[27] Guo, X., Willows, N., Kuhle, S., Jhangri, G. and Veugelers, P.J. (2009) Use of Vitamin and Mineral Supplements among Canadian Adults. Canadian Journal of Public Health, 100, 357-360.
[28] Schwarzpaul, S., Strassburg, A., Lührmann, P.M. and Neuhauser-Berthold, M. (2006) Intake of Vitamin and Mineral Supplements in an Elderly German Population. Annals of Nutrition and Metabolism, 50, 155-162.
[29] Knudsen, V.K., Rasmussen, L.B., Haraldsdóttir, J., Ovesen, L., Bülow, I., Knudsen, N., Jorgensen, T., Laurberg, P. and Perrild, H. (2002) Use of Dietary Supplements in Denmark Is Associated with Health and Former Smoking. Public Health Nutrition, 5, 463-468.
[30] Timbo, B.B., Ross, M.P., McCarthy, P.V. and Lin, C.T. (2006) Dietary Supplements in a National Survey: Prevalence of Use and Reports of Adverse Events. Journal of the Academy of Nutrition and Dietetics, 106, 1966-1974.
[31] Burnett-Hartman, A.N., Fitzpatrick, A.L., Gao, K., Jackson, S.A. and Schreiner, P.J. (2009) Supplement Use Contributes to Meeting Recommended Dietary Intakes for Calcium, Magnesium, and Vitamin C in Four Ethnicities of Middle-Aged and Older Americans: The Multi-Ethnic Study of Atherosclerosis. Journal of the Academy of Nutrition and Dietetics, 109, 422-429.
[32] Plum, L.M., Rink, L. and Haase, H. (2010) The Essential Toxin: Impact of Zinc on Human Health. International Journal of Environmental Research and Public Health, 7, 1342-1365.
[33] Bailey, R.L., Gahche, J.J., Miller, P.E., Thomas, P.R. and Dwyer, J.T. (2013) Why US Adults Use Dietary Supplements. JAMA Internal Medicine, 173, 355-361.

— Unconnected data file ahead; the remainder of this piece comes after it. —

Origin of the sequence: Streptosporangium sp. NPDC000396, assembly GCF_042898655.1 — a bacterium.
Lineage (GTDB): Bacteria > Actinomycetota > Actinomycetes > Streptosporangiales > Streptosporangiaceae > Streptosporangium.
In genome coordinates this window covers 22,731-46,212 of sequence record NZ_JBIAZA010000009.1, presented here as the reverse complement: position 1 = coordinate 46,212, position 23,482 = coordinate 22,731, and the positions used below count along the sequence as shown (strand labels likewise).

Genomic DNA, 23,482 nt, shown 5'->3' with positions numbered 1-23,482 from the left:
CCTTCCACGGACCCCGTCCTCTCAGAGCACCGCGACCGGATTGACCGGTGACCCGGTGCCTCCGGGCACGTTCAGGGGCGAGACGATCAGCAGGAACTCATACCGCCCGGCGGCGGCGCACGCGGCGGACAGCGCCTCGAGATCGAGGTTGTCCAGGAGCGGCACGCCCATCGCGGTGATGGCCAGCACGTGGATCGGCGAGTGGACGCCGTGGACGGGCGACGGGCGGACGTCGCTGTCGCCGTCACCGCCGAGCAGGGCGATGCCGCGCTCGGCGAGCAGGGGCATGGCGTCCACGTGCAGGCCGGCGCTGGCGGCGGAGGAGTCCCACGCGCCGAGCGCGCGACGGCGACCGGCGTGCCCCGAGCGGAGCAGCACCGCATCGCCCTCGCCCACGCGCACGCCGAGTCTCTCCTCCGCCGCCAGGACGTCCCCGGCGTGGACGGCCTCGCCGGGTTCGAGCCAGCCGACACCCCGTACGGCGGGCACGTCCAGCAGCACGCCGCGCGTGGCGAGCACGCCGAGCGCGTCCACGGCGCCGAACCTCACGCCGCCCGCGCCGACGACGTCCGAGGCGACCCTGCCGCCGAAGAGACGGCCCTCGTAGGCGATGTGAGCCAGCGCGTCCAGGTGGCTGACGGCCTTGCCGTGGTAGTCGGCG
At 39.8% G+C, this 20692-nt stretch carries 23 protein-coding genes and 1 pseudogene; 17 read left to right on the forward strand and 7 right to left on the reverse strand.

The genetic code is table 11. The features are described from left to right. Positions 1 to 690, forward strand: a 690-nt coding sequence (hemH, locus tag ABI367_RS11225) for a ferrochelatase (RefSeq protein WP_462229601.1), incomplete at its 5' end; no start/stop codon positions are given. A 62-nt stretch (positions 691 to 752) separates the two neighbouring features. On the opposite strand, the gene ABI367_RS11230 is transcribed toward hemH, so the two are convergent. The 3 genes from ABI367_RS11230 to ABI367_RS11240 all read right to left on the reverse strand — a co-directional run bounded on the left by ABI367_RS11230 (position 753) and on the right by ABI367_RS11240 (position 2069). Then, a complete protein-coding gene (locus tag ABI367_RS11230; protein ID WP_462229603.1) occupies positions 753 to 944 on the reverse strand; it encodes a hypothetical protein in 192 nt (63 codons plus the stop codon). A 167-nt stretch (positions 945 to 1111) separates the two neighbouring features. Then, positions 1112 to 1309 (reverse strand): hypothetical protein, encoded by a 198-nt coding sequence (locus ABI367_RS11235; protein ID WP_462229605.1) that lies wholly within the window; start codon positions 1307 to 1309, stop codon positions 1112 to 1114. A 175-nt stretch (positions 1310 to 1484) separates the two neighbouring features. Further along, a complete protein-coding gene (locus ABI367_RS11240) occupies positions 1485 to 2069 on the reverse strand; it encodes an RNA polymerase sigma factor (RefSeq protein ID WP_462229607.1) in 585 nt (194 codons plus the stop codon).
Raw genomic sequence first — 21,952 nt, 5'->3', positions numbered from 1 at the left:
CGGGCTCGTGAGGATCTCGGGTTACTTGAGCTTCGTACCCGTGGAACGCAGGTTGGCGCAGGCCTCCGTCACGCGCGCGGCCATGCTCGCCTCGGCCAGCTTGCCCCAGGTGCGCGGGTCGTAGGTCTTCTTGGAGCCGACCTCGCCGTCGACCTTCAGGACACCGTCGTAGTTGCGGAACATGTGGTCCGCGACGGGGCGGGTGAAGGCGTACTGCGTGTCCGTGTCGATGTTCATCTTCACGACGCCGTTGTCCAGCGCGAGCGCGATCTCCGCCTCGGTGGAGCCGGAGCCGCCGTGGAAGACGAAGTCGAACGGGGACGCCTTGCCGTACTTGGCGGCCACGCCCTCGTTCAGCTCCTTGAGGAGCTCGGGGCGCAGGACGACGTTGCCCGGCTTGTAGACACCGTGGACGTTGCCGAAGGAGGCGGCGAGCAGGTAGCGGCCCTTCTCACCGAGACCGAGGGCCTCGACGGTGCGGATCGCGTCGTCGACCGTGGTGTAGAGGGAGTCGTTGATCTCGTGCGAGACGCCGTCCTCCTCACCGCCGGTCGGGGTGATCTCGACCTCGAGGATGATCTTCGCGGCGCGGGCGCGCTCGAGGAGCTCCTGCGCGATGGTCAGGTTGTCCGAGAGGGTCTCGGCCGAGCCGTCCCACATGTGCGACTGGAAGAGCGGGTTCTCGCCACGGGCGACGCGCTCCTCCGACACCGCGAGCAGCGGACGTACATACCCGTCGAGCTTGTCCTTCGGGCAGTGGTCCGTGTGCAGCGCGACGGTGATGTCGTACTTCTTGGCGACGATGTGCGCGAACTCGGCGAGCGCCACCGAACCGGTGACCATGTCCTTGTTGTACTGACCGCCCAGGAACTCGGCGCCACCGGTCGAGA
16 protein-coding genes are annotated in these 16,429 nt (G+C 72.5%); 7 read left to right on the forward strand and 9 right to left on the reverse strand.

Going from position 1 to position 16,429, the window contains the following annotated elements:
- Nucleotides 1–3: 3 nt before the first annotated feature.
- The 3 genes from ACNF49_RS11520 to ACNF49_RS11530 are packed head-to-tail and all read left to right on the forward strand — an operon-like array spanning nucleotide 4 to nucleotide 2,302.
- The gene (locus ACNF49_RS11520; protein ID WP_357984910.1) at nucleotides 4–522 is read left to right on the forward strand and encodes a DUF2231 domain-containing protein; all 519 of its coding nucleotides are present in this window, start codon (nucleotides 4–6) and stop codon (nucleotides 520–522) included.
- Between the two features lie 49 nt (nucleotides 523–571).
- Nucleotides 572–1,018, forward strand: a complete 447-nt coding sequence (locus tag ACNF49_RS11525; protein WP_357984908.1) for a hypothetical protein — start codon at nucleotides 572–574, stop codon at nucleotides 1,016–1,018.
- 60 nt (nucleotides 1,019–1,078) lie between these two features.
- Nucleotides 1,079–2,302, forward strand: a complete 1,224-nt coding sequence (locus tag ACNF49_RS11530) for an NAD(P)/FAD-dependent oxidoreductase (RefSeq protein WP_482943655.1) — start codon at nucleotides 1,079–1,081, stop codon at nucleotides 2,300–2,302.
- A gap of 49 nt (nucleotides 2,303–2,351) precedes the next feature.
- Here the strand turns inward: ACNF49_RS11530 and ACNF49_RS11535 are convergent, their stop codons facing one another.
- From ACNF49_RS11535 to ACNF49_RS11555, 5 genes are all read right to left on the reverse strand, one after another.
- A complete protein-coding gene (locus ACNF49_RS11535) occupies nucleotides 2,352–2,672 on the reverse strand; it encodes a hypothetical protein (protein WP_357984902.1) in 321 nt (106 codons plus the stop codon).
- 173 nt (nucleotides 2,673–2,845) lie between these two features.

[34] Rock, C.L. (2007) Multivitamin-Multimineral Supplements: Who Uses Them? American Journal of Clinical Nutrition, 85, S277-S279.
[35] Sebastian, R.S., Cleveland, L.E., Goldman, J.D. and Moshfegh, A.J. (2007) Older Adults Who Use Vitamin/Mineral Supplements Differ from Nonusers in Nutrient Intake Adequacy and Dietary Attitudes. Journal of the Academy of Nutrition and Dietetics, 107, 1322-1332.
[36] Berner, L.A., Keast, D.R., Bailey, R.L. and Dwyer, J.T. (2014) Fortified Foods Are Major Contributors to Nutrient Intakes in Diets of US Children and Adolescents. Journal of the Academy of Nutrition and Dietetics, 114, 1009-1022.
[37] Freisling, H., Elmadfa, I. and Schmid, I.T. (2008) A High Proportion of Nutrient-Enriched Food in the Vitamin Supply of Austrian Adults. Nahrstoffangereicherte Lebensmittel haben einen hohen Anteil an der Vitaminversorgung bei osterreichischen Erwachsenen. Ernahrungs Umschau, 55, 158-164. (In German)

Copyright © 2024 by authors and Scientific Research Publishing Inc.

Creative Commons License

This work and the related PDF file are licensed under a Creative Commons Attribution 4.0 International License.